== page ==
America Ate My Brain (Part Two)
There ain't no Jesus gonna come from the sky
Since I found out, I know I can cry - John Lennon
Even when there's nothing funny about it, satire's a funny thing. The better it's executed, the fewer people you can expect will get it. This affords satire a particular value under tyranny as a vehicle for dissent, when dissent can endanger life or livelihood if the wrong people get it.
Even when those who can read the intended meaning remain few, there can be a much larger crowd who are merely entertained by its dressing of transgressions. ("Swift says we should eat Irish babies." - "Duuude!") This can make satire commercially viable, because its narrow purpose is compensated by mass appeal, which also disseminates subversion far more broadly.
I think this is what's going on with Robert Kirkman's Marvel Zombies. Marvel, the corporation, may care only about the bottom line (a hard cover compilation has sold out an unprecedented four printings), and major advertiser the US Army may be simply happy to reach a young male readership with an appetite for destruction. They may not even give a thought to the text, let alone the subtext, but we should pay attention to both.
Since 2005 the zombie story arc has ranged over several comics titles but remains quite simple to summarize: a zombie virus is carried to New York, which quickly infects the superheroes of the Marvel universe, who methodically devour all life on Earth. When they've exhausted the planet, they take to space and extinguish life there as well. The End. Though the end hasn't been written, there can be no coming back from that.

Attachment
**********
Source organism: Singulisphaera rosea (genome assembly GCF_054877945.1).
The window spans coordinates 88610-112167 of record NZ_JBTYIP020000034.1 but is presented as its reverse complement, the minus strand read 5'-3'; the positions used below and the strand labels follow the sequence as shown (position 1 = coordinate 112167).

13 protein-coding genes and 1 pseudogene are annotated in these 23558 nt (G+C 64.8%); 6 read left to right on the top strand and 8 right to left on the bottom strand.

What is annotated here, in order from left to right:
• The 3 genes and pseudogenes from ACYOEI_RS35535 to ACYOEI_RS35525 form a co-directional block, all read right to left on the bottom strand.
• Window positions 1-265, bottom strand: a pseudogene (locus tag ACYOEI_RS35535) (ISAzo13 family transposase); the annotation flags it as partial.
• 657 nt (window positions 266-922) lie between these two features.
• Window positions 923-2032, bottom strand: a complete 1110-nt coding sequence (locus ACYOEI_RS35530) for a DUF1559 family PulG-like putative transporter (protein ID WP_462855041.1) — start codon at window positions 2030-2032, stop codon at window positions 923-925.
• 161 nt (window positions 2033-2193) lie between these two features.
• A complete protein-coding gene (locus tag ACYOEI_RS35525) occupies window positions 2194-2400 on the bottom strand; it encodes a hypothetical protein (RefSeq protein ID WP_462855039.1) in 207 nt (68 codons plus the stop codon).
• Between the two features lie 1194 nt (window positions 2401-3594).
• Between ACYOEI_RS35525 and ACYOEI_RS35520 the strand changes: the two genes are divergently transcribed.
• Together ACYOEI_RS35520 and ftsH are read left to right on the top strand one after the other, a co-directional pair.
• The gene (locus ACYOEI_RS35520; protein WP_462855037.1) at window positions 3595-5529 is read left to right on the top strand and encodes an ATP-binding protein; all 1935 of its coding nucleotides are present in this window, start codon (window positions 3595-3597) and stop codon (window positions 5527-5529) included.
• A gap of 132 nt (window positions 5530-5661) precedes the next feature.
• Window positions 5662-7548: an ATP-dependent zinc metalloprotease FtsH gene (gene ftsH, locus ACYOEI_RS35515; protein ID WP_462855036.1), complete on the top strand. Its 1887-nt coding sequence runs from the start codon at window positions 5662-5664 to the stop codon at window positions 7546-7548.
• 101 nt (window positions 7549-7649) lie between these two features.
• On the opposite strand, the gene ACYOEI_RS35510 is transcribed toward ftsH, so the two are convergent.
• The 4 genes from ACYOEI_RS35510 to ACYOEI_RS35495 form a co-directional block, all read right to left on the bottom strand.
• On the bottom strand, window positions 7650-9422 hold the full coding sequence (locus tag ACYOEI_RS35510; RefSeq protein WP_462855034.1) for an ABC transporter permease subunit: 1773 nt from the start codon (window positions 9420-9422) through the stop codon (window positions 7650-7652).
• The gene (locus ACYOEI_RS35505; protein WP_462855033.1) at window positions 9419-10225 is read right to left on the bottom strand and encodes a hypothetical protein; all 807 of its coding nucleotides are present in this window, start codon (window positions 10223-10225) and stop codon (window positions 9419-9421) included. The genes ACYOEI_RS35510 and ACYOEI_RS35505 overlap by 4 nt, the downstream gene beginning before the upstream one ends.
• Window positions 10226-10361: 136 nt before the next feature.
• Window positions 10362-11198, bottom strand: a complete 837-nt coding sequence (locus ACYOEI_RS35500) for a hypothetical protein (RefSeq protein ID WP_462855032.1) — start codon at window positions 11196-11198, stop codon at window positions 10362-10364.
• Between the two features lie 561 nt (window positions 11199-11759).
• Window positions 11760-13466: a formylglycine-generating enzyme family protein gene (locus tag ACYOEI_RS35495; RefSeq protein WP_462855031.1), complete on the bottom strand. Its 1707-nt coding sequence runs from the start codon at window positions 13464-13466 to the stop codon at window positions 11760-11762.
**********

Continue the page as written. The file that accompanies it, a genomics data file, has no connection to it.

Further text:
It's supposedly set in an "alternate reality," though that doesn't spare us or the familiar heroes the degradation of say, Spiderman feasting on Aunt May or the Hulk snapping off the head of the Silver Surfer. And to many readers of American politics, the last seven years feel very much as well like an alternate reality, so that disclaimer doesn't carry much comfort anymore.
There is a lot of unredacted horror here. Hank Pym, Giant Man, keeping his uninfected friend the Black Panther alive so he can cut away fresh meat when the urge strikes. ("You want to know something really scary?" he confesses. "I like the way flesh tastes. Really, I do. If I were to somehow find a cure for whatever's going on with us - if things went back to the way they were - or as close as they could get...I think I'd still eat people.") Spiderman, tormented as ever, agonizing in the moments his head clears after a feed. ("I ate my wife - my aunt! - Why?! Why did I do that?!") Call them "alternates," but there can be no looking at these characters the same way. And honest to God, it's about time.
Publishing success stories are rare in comics these days, and while Marvel Zombies is one it also has its detractors. ("There comes a point where death isn’t funny anymore," says a reader. "I cannot trust in a hero anymore!" says another.) And here I think is the subtext: your heroes are dead. Or worse: undead.
There are a lot of monstrous metaphors available to describe America's descent from pulp fiction superhero to real world arch-villain, but perhaps the most apt is the zombie. There's the relentless and insatiable consumption of goods, fuel and lives which devours entire nations without thought or apology - Iraq's genetic future may be "for the most part destroyed" - and threatens even the viability of life on the planet. It even eats brains. Consider the occupation's targeted slaughter of Iraqi intellectuals.
A vampire would be preferable. I could see trying to talk things out with one. Probably not successfully, but there's at least the vain hope. A zombie? First of all, it's already dead. And last, I'm only food. Do you explain yourself to your breakfast?
There's no coming back from Iraq. There's no homecoming for Captain America. And don't wait for a hero, because he's only going to eat you.